Dialogues of Authenticity
Laura A. Heymann
College of William & Mary - Marshall-Wythe School of Law
July 29, 2013
58 Stud. L. Pol. & Soc'y, (2013), Forthcoming
William & Mary Law School Research Paper No. 09-247
Artists operating under a studio model, such as Andy Warhol, have frequently been described as reducing their work to statements of authorship, indicated by the signature finally affixed to the work. By contrast, luxury goods manufacturers decry as inauthentic and counterfeit the handbags produced during off-shift hours using the same materials and craftsmanship as the authorized goods produced hours earlier. The distinction between authentic and inauthentic often turns on nothing more than a statement of authorship. Intellectual property law purports to value such statements of authenticity, but no statement has value unless it is accepted as valid by its audience, a determination that depends on shared notions of what authenticity means as well as a common understanding of what authenticity designates.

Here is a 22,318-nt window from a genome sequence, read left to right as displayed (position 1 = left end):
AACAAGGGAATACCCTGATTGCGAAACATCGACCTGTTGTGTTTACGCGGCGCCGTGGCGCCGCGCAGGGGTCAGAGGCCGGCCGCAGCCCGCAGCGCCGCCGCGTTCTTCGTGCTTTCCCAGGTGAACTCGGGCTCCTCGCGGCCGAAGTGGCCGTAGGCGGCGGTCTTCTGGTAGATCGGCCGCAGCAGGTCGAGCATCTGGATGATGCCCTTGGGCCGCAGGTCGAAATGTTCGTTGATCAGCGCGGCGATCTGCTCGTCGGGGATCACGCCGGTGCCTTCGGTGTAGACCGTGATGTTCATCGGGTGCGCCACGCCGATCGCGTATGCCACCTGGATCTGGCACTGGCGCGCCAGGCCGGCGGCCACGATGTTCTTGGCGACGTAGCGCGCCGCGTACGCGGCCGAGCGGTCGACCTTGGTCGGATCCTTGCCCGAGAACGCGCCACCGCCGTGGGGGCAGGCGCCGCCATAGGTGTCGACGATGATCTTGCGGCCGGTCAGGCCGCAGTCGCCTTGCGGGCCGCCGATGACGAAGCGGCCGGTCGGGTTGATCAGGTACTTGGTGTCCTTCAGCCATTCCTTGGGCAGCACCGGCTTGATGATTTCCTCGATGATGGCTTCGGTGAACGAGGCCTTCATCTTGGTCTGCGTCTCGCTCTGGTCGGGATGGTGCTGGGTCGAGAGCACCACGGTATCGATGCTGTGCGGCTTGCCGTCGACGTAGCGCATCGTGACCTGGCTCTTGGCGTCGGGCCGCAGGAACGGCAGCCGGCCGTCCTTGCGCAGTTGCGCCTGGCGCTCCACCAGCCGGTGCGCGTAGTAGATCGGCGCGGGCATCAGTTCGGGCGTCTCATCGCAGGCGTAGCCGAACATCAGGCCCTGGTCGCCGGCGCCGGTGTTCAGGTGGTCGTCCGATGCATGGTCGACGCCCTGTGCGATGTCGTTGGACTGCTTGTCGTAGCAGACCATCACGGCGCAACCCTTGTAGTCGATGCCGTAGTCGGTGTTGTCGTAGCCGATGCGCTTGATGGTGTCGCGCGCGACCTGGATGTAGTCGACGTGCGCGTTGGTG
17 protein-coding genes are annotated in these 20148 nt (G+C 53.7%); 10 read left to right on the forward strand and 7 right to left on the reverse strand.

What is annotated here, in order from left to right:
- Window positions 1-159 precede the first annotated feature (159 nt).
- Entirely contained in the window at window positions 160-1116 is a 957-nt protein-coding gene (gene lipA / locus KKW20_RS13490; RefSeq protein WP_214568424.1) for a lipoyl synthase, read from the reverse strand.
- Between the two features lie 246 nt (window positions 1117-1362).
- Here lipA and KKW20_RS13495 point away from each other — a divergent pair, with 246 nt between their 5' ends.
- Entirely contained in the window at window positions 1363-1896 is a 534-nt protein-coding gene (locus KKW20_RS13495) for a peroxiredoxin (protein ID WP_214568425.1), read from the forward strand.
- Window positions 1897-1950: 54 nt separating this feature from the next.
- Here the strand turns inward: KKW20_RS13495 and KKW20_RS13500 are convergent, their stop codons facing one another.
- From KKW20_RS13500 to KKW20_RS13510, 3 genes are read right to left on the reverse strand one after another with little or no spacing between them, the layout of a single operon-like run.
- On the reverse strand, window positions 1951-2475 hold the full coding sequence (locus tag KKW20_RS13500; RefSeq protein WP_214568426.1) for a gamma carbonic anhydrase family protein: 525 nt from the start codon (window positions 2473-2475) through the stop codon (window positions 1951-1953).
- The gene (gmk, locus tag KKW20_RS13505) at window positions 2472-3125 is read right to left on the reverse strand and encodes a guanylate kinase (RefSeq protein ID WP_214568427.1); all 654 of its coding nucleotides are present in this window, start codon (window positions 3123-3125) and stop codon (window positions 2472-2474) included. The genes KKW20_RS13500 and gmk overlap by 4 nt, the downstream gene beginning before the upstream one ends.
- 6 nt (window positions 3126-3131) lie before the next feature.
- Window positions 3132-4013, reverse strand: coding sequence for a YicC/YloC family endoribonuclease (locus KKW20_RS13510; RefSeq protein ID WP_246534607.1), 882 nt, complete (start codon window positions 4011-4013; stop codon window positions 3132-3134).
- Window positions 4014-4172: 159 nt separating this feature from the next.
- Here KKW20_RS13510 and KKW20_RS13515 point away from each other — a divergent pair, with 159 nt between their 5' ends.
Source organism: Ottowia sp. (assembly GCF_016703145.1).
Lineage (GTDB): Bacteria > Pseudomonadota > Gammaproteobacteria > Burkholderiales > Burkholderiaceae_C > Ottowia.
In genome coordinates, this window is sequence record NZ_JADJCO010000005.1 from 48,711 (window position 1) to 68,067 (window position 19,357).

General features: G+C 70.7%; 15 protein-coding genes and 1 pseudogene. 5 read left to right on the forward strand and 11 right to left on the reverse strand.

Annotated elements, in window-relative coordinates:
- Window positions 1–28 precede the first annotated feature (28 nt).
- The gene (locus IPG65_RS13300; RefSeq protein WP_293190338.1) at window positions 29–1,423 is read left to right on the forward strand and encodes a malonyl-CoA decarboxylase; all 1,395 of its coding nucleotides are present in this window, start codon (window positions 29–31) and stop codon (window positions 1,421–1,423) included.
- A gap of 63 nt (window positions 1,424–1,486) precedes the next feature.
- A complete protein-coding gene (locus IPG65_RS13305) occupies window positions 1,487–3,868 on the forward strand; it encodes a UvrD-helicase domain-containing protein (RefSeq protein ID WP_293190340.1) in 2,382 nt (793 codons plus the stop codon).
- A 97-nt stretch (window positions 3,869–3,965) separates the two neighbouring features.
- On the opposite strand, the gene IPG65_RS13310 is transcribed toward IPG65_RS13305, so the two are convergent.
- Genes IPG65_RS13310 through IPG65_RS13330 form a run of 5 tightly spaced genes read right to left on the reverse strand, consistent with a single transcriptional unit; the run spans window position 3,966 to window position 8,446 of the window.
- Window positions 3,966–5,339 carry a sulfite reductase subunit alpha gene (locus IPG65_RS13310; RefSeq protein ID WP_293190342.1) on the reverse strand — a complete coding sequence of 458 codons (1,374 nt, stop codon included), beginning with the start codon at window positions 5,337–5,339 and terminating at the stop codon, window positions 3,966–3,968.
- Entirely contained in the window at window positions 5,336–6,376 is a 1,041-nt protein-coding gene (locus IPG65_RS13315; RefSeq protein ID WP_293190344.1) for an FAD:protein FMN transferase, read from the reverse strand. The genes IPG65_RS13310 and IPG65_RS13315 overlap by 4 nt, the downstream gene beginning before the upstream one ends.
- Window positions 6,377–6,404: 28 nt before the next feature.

Number of Pages in PDF File: 42
Keywords: authenticity, copyright, trademark, Warhol, Chihuly, naming, authorshipAccepted Paper Series
Date posted: July 30, 2013
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